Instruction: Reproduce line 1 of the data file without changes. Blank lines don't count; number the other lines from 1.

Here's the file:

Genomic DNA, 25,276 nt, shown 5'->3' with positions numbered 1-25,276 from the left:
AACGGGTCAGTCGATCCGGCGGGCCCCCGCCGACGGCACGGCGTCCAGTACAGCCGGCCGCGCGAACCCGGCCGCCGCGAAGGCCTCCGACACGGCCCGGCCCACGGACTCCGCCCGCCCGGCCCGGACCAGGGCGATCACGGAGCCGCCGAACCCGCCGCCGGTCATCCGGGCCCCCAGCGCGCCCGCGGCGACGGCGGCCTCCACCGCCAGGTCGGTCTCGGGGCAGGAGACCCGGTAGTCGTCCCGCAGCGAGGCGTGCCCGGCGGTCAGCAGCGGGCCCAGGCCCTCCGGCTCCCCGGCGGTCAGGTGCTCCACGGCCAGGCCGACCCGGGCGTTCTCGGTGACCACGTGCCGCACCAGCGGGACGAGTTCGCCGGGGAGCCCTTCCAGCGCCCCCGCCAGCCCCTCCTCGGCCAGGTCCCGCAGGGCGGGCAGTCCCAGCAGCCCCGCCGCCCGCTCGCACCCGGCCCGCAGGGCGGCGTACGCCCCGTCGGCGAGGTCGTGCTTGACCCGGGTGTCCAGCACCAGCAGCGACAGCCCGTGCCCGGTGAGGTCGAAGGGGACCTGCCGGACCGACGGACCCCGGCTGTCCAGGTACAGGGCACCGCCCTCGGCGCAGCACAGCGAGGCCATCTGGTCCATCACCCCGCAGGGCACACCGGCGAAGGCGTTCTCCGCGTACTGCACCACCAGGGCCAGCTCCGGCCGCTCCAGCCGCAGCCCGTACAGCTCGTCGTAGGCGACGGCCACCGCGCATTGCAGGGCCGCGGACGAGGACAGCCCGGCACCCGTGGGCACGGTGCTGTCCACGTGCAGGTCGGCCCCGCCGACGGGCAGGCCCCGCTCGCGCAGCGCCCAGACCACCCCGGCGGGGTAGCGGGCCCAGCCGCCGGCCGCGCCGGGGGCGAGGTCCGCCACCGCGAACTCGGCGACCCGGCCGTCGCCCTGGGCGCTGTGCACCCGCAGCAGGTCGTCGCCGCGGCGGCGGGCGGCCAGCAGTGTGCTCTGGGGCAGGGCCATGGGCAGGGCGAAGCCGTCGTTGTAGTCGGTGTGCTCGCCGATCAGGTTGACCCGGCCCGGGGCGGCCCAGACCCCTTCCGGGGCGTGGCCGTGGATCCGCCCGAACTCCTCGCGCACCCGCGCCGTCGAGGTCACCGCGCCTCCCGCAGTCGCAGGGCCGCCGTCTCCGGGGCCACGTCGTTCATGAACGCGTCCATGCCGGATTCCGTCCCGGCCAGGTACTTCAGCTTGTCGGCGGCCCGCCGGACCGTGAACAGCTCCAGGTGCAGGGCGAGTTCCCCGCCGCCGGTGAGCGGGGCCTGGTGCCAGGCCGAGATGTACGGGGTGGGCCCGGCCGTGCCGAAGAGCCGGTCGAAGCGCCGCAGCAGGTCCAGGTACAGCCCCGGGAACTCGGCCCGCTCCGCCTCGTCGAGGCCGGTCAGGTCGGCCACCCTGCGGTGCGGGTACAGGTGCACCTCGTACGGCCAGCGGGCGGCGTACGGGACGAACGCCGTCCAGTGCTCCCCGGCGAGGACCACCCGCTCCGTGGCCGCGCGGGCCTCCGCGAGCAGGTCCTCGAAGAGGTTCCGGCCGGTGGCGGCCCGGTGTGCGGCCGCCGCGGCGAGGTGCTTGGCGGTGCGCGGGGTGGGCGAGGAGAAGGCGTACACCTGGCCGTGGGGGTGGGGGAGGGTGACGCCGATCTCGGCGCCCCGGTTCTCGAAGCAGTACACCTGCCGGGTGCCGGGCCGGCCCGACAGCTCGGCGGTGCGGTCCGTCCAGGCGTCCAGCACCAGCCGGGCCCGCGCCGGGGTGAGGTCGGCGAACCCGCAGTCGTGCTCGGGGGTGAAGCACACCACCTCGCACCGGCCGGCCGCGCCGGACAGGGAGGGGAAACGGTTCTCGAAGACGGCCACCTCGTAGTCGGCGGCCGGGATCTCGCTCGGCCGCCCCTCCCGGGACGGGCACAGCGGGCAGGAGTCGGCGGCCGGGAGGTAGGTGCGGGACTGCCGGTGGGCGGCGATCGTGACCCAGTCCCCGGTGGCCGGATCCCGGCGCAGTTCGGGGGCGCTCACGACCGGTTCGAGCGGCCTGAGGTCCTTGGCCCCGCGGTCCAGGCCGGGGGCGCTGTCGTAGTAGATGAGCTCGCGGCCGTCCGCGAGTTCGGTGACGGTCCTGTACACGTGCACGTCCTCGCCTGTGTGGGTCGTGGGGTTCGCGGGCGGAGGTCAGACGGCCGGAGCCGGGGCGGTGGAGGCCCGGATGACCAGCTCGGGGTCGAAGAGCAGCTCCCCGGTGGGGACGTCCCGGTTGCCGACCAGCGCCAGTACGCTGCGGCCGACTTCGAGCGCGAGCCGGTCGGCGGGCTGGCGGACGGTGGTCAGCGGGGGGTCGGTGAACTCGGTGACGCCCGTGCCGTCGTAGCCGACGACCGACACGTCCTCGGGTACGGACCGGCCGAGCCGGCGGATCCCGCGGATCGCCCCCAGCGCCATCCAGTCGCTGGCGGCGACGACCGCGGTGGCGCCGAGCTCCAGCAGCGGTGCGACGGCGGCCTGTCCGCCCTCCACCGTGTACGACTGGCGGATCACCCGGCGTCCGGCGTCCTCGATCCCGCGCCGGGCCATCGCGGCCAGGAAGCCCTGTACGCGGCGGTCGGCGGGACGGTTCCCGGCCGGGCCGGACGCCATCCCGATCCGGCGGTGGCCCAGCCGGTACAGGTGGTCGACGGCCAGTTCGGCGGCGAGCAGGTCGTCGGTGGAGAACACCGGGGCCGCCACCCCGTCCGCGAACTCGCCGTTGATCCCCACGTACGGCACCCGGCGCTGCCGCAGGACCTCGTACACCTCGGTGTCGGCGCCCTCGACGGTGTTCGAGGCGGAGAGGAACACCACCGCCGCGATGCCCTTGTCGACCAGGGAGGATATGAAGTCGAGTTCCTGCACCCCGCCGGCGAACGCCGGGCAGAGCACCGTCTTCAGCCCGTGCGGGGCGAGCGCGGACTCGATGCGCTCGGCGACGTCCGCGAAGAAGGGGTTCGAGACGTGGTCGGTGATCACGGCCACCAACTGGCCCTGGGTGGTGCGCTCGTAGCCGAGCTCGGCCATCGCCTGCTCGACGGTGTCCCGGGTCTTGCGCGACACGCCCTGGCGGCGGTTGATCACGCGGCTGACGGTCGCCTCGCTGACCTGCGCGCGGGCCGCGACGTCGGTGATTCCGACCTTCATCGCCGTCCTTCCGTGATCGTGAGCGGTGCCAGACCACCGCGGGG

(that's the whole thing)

Genomic DNA, 25,276 nt, shown 5'->3' with positions numbered 1-25,276 from the left: